| September 29, 2009 |
Refinements put precision behind a big dozer’s brute power
Even though it’s the second biggest dozer in Komatsu’s lineup, the D375A series serves in a lot of different roles. In addition to being a production mining dozer, this size dozer also performs general purpose/utility tasks, including large construction and earthmoving applications such as pushing scrapers, stockpiling materials, removing overburden, and building and clearing haul roads, says Rich Smith, product manager for mechanical drive equipment for Komatsu.
The company surveyed of its customers in different parts of the country to find out what they were looking for in a big dozer, says Smith. “The three top things customers said they wanted were production, production and production.”
So in upgrading the machine from the dash-5 models to the new D375A-6, Komatsu included features that boost basic productivity in straight mining applications, but also added a number of refinements that conserve fuel and improve the operator environment.
Horsepower got a boost, up to 636 gross horsepower from the dash-5’s 551 horsepower. Komatsu also optimized the engine to match the capabilities of a new transmission with torque converter lockup. All this muscle gets channeled into the powertrain using an “ECMV,” or electronic controlled modulation valve. Sensors in the ECMV automatically adjust each clutch engagement depending on gear speed, rpms, shifting pattern, slope and load. This reduces counter steering on downhill travel makes dozing and turning smoother.
Automatic or manual gearshifts can be selected with a switch. For general dozing, the automatic mode shifts up and down depending on load. For ripping or tough slogging the manual mode downshifts when loaded but doesn’t upshift when the load is reduced. And if you do not need the maximum output of the engine you can switch from the “P” or power mode to the “E” economy mode, which electronically drops the horsepower and cuts fuel consumption by 8 percent.
Hydraulics in the new dozer are based on a variable piston pump design as found on Komatsu’s next larger dozer, the D475A-5EO, replacing the tandem gear pump design of the dash-5 models. The new hydraulics make efficient use of the engine’s energy output and also power a variable-speed cooling fan on a demand basis. When the engine and ambient temperatures are cold, the fan turns slow or not at all. In hot weather the fan turns at maximum speed. This results in quicker warm ups and less heat stress on the engine in hot weather. An optional fan reversing capability, to blow out debris, is also available.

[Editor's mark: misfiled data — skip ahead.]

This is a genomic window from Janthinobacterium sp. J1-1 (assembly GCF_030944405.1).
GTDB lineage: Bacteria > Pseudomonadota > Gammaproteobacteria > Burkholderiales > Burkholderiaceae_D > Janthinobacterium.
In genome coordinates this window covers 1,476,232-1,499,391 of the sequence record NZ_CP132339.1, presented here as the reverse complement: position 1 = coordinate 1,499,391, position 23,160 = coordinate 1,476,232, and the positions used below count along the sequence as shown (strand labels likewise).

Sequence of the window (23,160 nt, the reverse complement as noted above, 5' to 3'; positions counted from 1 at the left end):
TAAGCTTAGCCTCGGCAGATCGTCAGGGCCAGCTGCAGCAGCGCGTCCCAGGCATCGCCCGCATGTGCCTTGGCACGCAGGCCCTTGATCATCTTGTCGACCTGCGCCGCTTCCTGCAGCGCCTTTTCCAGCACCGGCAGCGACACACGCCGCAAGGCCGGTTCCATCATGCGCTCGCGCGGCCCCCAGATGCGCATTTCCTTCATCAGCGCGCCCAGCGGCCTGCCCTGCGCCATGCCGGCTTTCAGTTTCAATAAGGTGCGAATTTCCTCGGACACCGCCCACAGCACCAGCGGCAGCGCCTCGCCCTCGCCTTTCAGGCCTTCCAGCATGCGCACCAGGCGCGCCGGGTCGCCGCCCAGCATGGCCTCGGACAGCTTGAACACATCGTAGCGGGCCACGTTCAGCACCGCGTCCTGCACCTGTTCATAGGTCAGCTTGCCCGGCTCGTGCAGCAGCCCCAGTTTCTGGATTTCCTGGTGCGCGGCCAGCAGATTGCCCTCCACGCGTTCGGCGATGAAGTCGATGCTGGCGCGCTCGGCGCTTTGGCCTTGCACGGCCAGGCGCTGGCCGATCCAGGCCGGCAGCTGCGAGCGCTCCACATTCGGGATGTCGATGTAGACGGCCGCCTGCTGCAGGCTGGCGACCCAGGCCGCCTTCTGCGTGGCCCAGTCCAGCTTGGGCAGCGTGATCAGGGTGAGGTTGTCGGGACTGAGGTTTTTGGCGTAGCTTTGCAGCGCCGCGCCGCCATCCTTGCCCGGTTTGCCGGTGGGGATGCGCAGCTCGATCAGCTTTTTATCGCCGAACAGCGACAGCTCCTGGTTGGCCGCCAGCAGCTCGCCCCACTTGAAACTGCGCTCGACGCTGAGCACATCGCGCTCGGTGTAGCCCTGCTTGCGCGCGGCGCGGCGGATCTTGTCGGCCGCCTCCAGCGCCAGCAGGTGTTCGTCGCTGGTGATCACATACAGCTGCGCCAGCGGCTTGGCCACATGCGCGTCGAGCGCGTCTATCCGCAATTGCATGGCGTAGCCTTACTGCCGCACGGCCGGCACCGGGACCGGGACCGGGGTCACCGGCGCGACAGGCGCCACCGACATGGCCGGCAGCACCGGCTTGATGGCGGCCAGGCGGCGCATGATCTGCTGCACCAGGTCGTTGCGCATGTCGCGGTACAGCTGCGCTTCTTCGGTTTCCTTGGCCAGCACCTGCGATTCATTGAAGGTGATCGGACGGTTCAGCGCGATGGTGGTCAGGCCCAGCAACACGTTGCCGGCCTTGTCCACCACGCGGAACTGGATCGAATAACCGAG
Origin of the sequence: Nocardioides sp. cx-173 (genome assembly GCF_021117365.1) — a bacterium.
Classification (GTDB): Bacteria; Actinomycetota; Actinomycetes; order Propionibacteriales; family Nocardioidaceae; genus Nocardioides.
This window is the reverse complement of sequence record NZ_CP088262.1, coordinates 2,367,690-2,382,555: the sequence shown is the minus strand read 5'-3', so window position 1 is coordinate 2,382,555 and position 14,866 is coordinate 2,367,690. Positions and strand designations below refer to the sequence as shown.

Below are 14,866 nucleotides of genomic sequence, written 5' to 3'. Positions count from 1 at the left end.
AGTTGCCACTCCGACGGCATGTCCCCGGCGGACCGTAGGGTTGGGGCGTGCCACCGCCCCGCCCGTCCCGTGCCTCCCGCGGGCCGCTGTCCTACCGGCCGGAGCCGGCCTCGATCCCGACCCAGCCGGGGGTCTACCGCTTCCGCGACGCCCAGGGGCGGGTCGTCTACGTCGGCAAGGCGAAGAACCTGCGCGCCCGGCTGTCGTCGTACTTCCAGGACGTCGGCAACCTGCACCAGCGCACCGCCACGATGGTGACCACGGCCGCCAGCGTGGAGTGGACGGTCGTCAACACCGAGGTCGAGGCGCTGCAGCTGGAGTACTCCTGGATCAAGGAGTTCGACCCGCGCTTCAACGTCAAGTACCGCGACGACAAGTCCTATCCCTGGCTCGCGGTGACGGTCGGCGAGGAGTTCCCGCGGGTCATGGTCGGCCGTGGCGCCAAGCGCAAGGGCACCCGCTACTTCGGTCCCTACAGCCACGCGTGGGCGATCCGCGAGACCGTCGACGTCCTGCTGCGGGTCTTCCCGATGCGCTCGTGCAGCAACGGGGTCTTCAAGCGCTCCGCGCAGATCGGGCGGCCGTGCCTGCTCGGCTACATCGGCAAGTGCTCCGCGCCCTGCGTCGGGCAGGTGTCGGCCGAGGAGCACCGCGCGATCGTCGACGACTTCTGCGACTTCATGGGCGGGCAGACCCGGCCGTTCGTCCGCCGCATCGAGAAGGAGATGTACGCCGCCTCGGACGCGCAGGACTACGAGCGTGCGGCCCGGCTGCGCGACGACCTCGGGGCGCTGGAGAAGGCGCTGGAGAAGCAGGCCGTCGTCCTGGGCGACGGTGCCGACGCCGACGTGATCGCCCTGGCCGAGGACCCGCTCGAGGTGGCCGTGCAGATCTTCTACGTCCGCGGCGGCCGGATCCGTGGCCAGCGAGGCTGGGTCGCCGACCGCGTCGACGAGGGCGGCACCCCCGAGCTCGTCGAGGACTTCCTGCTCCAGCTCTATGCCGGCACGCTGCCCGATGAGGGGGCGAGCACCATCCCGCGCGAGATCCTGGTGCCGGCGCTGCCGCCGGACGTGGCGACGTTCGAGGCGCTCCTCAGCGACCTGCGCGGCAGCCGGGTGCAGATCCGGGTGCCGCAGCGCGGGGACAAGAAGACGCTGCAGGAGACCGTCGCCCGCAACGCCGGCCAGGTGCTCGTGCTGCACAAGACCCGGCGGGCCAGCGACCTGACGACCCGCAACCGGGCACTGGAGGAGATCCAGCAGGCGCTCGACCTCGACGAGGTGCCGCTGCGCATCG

The shape of the blade on the D375A-6 was taken from the bigger D475A-5EO dozer and increases production without increasing the blade width or reducing digging force. The blade was also moved 8 inches closer to the cab to improve visibility and machine balance.
Inside the cab the multi-lingual LCD monitor displays information using a thin film transistor technology that maintains visibility at various angles and lighting conditions. Cab pressurization keeps out dust, and an adjustable left armrest and integrated seat and travel control enable operators of different sizes to position the controls in an ergonomic manner. “Palm command electronic controlled” joysticks for the travel control and blade controls enable operators to work without fatigue.
Komatsu also included 16 new mining specifications as standard in the D375A-6, some of which include:
· High-mounted headlights
· Battery and starter isolator box
· Centralized grease points
· Manual engine stop switches
Optional mining specs include:
· Right and left hand platforms with handrails
· High intensity work lights.
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